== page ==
Submitted on Fri, 2018-02-23 16:56
On 5 January 2018, the Thai authorities detained Sam Sokha, a prominent labour activist, and deported her to Cambodia on 8 February. The incident has raised concerns among various human rights organisations that Hun Sen and the Thai military government are covertly making a deal on exchanging political refugees.
The Thai and Cambodian government officials cooperated in arranging a hurried deportation of the activist. She was deported little more than a month after she was arrested. During that time, Sam’s lawyer had appealed against her conviction for illegal entry and tried to add to the investigation report that she refused to return to Cambodia. The Thai authorities still extradited her.
Bussadi Santiphitaks, Director-General of the Department of Information, Ministry of Foreign Affairs, stated that the deportation of Sam Sokha followed the Migration Act of Thailand and was an act of cooperation between the two countries. She believed that relevant agencies had assessed that the activist would not be in danger after the deportation. Bussadi’s belief has been proven false as on 25 January, a Cambodian court had already found her guilty in absentia of “insult of a public official” and incitement to discriminate in relation to a video clip that featured her throwing shoes at a portrait of Hun Sen and Heng Samrin.
(Left) Sam Sokha
(Right) Hun Sen shakes hand with Prayut Chan-ocha
The circumstances of the forcible repatriation have prompted the international community to question Thailand over its treatment of asylum seekers. Sam Sokha was a refugee under the protection of the UNHCR and there have been clear threats to her life after she was deported. Although Thailand has never ratified the 1951 United Nations Convention Relating to the Status of Refugees, Thailand and Cambodia, as members of the international community, are obliged to respect the principle of non-refoulement, the ban on forcibly returning those who fear persecution in their home country.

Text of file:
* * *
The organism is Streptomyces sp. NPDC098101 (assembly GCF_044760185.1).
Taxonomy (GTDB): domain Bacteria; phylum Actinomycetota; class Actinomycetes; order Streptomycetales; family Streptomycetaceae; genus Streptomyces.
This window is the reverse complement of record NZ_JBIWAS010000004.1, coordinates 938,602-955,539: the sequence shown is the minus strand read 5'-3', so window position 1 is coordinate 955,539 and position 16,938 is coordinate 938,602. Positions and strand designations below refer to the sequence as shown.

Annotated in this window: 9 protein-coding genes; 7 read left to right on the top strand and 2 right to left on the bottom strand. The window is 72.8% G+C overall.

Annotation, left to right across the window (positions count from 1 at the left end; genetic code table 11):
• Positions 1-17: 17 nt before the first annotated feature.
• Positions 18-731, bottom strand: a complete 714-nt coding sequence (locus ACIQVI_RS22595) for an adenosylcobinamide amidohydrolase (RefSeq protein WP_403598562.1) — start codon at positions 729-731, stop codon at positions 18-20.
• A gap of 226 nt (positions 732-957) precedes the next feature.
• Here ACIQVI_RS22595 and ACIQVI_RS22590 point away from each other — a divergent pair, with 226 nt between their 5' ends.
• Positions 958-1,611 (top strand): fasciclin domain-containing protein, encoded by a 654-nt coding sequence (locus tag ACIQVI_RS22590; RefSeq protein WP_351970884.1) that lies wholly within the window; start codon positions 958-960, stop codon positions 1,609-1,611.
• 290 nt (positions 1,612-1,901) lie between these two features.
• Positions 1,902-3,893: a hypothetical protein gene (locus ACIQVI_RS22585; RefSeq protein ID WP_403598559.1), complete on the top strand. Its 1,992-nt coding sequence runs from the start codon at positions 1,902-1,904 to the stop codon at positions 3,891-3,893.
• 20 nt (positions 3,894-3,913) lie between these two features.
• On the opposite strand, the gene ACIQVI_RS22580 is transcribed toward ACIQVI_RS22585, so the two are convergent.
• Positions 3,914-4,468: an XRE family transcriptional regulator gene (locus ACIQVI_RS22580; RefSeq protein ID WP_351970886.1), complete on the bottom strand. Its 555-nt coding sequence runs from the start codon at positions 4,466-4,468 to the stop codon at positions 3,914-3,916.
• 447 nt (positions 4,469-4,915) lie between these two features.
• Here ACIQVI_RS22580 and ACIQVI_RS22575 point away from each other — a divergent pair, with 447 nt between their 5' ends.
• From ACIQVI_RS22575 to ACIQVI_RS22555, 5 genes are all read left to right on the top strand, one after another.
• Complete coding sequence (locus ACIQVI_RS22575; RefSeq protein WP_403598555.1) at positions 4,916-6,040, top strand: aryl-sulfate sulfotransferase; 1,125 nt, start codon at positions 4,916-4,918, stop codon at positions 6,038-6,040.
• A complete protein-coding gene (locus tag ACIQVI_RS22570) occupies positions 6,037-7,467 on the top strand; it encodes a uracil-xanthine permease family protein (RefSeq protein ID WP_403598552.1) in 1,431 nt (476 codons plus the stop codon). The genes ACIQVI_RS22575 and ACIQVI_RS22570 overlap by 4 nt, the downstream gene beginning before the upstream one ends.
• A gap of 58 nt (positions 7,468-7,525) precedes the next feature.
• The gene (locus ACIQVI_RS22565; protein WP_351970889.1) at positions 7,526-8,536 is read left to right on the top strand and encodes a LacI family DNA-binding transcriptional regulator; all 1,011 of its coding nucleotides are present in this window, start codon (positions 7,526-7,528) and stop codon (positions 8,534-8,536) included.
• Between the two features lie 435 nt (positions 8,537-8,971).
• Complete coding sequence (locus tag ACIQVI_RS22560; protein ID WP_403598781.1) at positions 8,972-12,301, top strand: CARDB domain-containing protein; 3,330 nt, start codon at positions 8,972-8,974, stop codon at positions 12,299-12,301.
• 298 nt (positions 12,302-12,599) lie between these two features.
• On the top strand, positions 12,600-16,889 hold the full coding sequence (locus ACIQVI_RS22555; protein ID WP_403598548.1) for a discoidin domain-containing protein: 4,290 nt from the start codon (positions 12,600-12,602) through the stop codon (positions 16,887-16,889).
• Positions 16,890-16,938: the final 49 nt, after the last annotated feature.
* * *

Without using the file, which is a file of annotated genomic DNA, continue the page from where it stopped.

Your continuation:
Brad Adams, Executive Director of the Asian Division of Human Rights Watch, said Thailand was fully aware of Sam Sokha’s status as a refugee, yet still returned her to Cambodia, where she is likely to face a prison term for expressing her political views. “It’s sad but not surprising that a military junta would do a favour for a neighbouring dictator, but they should not cement their friendship at the expense of a refugee.”
More Cambodian exiles in Thailand
A source who works in an organisation that provides legal assistance to Cambodian political exiles explained that more Cambodians have come to seek asylum in Thailand since the political situation in Cambodia intensified, especially after the courts dissolved the main opposition party late last year.
Because Thailand has not ratified the 1951 Refugee Convention, asylum seekers cannot apply for refugee status in Thailand but usually transit Thailand to a third country. Those who wish to take refuge in a third country will seek asylum status from the UNHCR and wait for relocation. The whole process usually takes about one to two years, the source added.
Living in a transit country like Thailand, exiles have to bear various kinds of pressure. Some entered the country illegally. Some stay after their visas have expired. After the junta enacted the Royal Decree on Managing the Work of Aliens, employers became more active in identifying their migrant workers. This increases the chance of exiles being detected.
Thai exiles in Cambodia fear extradition
Somchai (pseudonym), a Thai exile in Cambodia, said that he feels sad and ashamed by the deportation of Sam Sokha. “I feel ashamed that I can come to hide here, but a Cambodian who went to hide in Thailand was deported. If I were in another country, I wouldn’t have this feeling,” said Somchai.
Several years ago, Somchai fled Thailand to Cambodia after he was accused of violating Article 112 of the Criminal Code, the lèse majesté law. He and other exiles live in Cambodia without any papers and are not recognised by the Cambodian government as asylum seekers. He told Prachatai that the Thai refugee community in Cambodia, so far, remains unchanged. However, he is unsure about the future. The deportation of Sam Sokha has increased the climate of fear among Thai exiles as they are concerned that Phnom Penh will deport them back to Thailand to return the favour.
Since the Cambodian government recently endorsed a royal defamation law, Somchai has been concerned that he might be at risk of deportation and plans to move to another country. However, he speculated that the new lèse majesté law of Cambodia is aimed at silencing Hun Sen’s political opponents, rather than the Thai refugees.
Another Thai refugee, who asked not to be named, said that he would not move to a third country and is willing to fight through the justice system if he is deported.